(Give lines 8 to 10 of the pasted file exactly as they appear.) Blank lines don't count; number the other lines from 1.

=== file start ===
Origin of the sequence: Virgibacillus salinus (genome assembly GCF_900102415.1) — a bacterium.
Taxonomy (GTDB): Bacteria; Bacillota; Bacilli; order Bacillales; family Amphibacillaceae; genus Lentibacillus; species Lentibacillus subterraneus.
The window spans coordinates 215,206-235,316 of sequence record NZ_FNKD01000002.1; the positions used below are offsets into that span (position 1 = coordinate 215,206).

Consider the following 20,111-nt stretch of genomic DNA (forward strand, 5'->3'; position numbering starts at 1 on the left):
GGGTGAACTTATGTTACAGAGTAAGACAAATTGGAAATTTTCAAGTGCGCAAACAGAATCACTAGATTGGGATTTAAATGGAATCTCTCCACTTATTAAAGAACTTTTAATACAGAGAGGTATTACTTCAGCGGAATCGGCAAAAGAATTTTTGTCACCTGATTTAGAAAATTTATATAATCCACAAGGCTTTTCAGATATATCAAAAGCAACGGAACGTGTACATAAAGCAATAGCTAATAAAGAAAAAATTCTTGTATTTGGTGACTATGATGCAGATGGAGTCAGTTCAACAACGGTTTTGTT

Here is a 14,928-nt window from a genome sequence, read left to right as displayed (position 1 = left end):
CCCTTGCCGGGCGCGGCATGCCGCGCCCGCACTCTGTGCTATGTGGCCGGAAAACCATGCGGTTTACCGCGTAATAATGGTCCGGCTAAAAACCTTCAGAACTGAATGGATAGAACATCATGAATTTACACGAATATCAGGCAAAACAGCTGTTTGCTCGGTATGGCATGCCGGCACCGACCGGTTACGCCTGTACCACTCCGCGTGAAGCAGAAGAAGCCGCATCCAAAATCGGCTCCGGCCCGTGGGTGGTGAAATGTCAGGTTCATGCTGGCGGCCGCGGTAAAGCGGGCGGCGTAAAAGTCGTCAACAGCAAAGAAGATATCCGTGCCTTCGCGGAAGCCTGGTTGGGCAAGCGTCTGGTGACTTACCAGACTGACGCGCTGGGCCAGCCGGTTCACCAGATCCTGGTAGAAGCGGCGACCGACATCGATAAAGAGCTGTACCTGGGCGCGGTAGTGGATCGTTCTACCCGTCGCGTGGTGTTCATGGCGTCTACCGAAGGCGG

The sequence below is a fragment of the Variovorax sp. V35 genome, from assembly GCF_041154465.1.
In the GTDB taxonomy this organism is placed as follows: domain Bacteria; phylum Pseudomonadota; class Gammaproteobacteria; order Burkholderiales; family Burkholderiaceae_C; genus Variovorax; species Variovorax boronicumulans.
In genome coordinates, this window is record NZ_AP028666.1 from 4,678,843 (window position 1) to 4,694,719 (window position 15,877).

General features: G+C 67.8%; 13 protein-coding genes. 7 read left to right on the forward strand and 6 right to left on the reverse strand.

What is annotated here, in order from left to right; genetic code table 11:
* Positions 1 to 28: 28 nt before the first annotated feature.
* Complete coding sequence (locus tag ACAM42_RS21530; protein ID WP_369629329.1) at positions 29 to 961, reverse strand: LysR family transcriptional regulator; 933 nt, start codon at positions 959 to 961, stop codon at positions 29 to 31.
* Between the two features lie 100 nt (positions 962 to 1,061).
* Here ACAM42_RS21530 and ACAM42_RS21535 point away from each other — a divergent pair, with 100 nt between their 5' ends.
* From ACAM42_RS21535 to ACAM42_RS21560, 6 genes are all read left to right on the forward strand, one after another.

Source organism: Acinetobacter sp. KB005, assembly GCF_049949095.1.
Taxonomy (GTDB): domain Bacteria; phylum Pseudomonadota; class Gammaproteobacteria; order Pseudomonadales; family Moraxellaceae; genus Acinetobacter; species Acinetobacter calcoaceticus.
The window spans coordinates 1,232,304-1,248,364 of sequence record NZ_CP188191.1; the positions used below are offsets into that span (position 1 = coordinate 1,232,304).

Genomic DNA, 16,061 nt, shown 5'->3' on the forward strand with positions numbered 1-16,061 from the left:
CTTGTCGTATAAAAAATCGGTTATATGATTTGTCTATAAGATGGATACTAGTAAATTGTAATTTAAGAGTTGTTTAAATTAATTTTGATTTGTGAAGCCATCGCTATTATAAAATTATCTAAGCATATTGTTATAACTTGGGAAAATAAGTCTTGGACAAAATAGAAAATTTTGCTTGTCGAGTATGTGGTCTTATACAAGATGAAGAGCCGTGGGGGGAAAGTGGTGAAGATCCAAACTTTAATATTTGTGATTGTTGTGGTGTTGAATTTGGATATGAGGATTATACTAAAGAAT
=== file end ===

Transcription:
The sequence below is a fragment of the Variovorax sp. V35 genome, from assembly GCF_041154465.1.
In the GTDB taxonomy this organism is placed as follows: domain Bacteria; phylum Pseudomonadota; class Gammaproteobacteria; order Burkholderiales; family Burkholderiaceae_C; genus Variovorax; species Variovorax boronicumulans.
In genome coordinates, this window is record NZ_AP028666.1 from 4,678,843 (window position 1) to 4,694,719 (window position 15,877).